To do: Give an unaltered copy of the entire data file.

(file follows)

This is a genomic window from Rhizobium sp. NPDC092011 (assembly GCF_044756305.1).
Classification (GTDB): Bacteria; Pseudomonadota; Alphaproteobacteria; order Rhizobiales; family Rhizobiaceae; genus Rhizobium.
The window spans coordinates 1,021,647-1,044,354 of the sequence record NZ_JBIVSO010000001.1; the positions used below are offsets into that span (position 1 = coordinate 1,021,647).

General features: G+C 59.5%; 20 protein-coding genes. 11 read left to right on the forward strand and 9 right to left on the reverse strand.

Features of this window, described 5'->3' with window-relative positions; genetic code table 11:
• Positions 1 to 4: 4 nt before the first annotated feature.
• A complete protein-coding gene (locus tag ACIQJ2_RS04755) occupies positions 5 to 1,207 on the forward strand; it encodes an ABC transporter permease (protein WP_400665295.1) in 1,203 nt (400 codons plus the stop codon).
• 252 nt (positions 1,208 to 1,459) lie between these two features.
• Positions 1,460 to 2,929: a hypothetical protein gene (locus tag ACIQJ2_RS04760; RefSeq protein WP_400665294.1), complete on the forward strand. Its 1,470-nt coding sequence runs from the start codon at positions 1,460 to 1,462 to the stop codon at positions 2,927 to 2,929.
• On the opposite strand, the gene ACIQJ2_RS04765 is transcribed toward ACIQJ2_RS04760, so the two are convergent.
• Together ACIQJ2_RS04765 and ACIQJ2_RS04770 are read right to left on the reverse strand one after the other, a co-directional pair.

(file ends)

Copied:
This is a genomic window from Rhizobium sp. NPDC092011 (assembly GCF_044756305.1).
Classification (GTDB): Bacteria; Pseudomonadota; Alphaproteobacteria; order Rhizobiales; family Rhizobiaceae; genus Rhizobium.
The window spans coordinates 1,021,647-1,044,354 of the sequence record NZ_JBIVSO010000001.1; the positions used below are offsets into that span (position 1 = coordinate 1,021,647).

General features: G+C 59.5%; 20 protein-coding genes. 11 read left to right on the forward strand and 9 right to left on the reverse strand.

Features of this window, described 5'->3' with window-relative positions; genetic code table 11:
• Positions 1 to 4: 4 nt before the first annotated feature.
• A complete protein-coding gene (locus tag ACIQJ2_RS04755) occupies positions 5 to 1,207 on the forward strand; it encodes an ABC transporter permease (protein WP_400665295.1) in 1,203 nt (400 codons plus the stop codon).
• 252 nt (positions 1,208 to 1,459) lie between these two features.
• Positions 1,460 to 2,929: a hypothetical protein gene (locus tag ACIQJ2_RS04760; RefSeq protein WP_400665294.1), complete on the forward strand. Its 1,470-nt coding sequence runs from the start codon at positions 1,460 to 1,462 to the stop codon at positions 2,927 to 2,929.
• On the opposite strand, the gene ACIQJ2_RS04765 is transcribed toward ACIQJ2_RS04760, so the two are convergent.
• Together ACIQJ2_RS04765 and ACIQJ2_RS04770 are read right to left on the reverse strand one after the other, a co-directional pair.